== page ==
Thursday, 12 March 2009

Vocab & Slang: Running, Beer & Potato

Have you ever run a marathon before? Or a half marathon? I have never done that. But in Singapore, I needed to pass a fitness test and everybody had to run 2.4 km within a certain time to pass the exam, my fastest time was 10 mins 19 secs. I think just enough to get an ‘A’. (My good friends could easier finish that less than 9 minutes) The route was not fun as far as I can remember, I hated the part right next to the highway because every breath I took, I felt that I would die a day earlier.


Anyway, one of my students asked me how to cheer others in a running competition. That’s interesting! If it is 100m or 200m, there is not much you can say apart from

“Yay!!!!!” or “Woww!!!!”


If your friend is doing a marathon and you have to cheer, you have more time to do the cheering and so you can try something like,

“Good job! Good job!”

“Way to go, buddy! Way to go!”

“Come on! Guys! Come on!” (to push them harder)

“Move soldiers, move!” (sounding like a soldier)

“Don’t sprint! Keep the pace!” (if you know what you are saying),

“Just another kilometer /mile to go!” (make sure you are certain about the distance)

“Homestretch, keep pushing it! ” (when it is near the end)

“Home is near!” (when it is near the finishing line)

“The trophy is waiting!” (if he is leading)

“Run for your life!” (when he is behind but finishing soon)

“For your fans!” (if he has any waiting at the finishing line)


You can use your creativity, but I found one that interests me and that is,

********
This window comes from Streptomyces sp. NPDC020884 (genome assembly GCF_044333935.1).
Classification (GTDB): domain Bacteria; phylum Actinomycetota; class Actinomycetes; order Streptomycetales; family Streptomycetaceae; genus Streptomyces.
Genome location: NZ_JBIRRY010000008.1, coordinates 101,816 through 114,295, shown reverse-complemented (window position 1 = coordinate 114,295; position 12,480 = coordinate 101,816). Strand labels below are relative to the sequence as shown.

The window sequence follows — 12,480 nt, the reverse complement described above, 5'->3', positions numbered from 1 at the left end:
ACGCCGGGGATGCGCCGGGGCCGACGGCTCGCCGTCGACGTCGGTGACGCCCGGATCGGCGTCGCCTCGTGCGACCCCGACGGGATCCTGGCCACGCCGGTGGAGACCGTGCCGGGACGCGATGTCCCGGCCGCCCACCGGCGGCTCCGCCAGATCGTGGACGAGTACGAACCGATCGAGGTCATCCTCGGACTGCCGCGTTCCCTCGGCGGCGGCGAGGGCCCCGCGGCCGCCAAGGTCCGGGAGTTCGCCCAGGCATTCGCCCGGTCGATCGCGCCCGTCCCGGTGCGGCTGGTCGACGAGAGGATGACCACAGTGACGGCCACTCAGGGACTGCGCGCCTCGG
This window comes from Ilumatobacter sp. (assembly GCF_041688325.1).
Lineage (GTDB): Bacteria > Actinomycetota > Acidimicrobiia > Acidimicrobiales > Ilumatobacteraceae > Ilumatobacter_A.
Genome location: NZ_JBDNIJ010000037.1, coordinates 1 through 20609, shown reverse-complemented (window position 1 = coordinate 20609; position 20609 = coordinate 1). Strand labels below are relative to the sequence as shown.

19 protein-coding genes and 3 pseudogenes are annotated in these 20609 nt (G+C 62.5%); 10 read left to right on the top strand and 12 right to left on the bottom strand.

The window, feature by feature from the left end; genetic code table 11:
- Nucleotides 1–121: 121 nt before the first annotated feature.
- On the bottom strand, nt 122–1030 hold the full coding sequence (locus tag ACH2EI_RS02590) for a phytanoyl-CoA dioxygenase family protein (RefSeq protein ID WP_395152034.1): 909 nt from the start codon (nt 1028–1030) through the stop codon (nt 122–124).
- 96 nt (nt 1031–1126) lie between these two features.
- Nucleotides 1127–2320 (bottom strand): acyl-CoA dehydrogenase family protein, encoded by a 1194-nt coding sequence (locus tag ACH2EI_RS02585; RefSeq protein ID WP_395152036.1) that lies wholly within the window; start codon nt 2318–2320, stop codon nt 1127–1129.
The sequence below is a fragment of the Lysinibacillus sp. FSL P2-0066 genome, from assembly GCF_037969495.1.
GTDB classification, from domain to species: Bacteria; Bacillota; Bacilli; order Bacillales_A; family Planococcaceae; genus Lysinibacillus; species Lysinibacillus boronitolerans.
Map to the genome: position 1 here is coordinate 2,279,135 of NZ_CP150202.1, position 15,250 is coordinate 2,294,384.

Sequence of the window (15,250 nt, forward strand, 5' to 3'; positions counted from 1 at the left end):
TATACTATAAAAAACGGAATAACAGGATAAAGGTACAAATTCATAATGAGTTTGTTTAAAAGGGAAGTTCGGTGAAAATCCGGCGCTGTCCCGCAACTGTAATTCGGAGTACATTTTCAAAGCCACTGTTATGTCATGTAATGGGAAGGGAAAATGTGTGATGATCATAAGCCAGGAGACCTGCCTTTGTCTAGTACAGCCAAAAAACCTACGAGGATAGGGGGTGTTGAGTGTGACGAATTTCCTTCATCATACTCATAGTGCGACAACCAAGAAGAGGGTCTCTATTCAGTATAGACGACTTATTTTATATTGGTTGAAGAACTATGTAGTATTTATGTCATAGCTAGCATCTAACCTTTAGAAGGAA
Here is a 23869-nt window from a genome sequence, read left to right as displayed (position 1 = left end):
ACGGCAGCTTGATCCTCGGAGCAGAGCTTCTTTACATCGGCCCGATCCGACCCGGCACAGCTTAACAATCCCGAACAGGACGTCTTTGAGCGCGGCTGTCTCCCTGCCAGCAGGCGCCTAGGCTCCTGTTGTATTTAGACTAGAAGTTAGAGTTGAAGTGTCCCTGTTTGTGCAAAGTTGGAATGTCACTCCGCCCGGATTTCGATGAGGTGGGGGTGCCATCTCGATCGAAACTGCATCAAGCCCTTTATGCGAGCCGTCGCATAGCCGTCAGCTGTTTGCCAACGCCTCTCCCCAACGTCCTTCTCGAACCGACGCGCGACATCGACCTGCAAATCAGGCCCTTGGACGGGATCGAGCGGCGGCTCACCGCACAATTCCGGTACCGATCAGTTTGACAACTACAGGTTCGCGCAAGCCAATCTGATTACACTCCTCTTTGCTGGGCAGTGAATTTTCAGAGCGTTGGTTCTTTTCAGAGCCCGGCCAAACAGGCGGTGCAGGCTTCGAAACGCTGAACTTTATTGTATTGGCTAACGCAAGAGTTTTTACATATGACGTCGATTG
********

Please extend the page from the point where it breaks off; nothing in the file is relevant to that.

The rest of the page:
“Beer and Music at the end!”


It may not be attractive to everyone, but definitely some, especially for some (if not most) foreigners.


I think for most people in Hong Kong, they know the word ‘beer belly/ gut’ (informal) best, due to similar sayings in Cantonese. It is referring to a fat stomach that is caused by prolonged drinking habits. However, not everybody knows that ‘small beer’ (UK informal) actually means something / someone that is relatively unimportant, because local speakers know the US version ‘small potatoes’ better, despite the fact that they mostly use it on something, and seldom someone.

eg.. His salary is small potatoes for his qualification.

The word ‘potato’ is generally used to describing someone or something in a negative way, despite the great taste it is. Apart from the ‘small potatoes’ example,


From Cambridge Online Dictionary,

‘couch potato’ noun [C] (informal)

-- a person who watches a lot of television and does not have an active style of life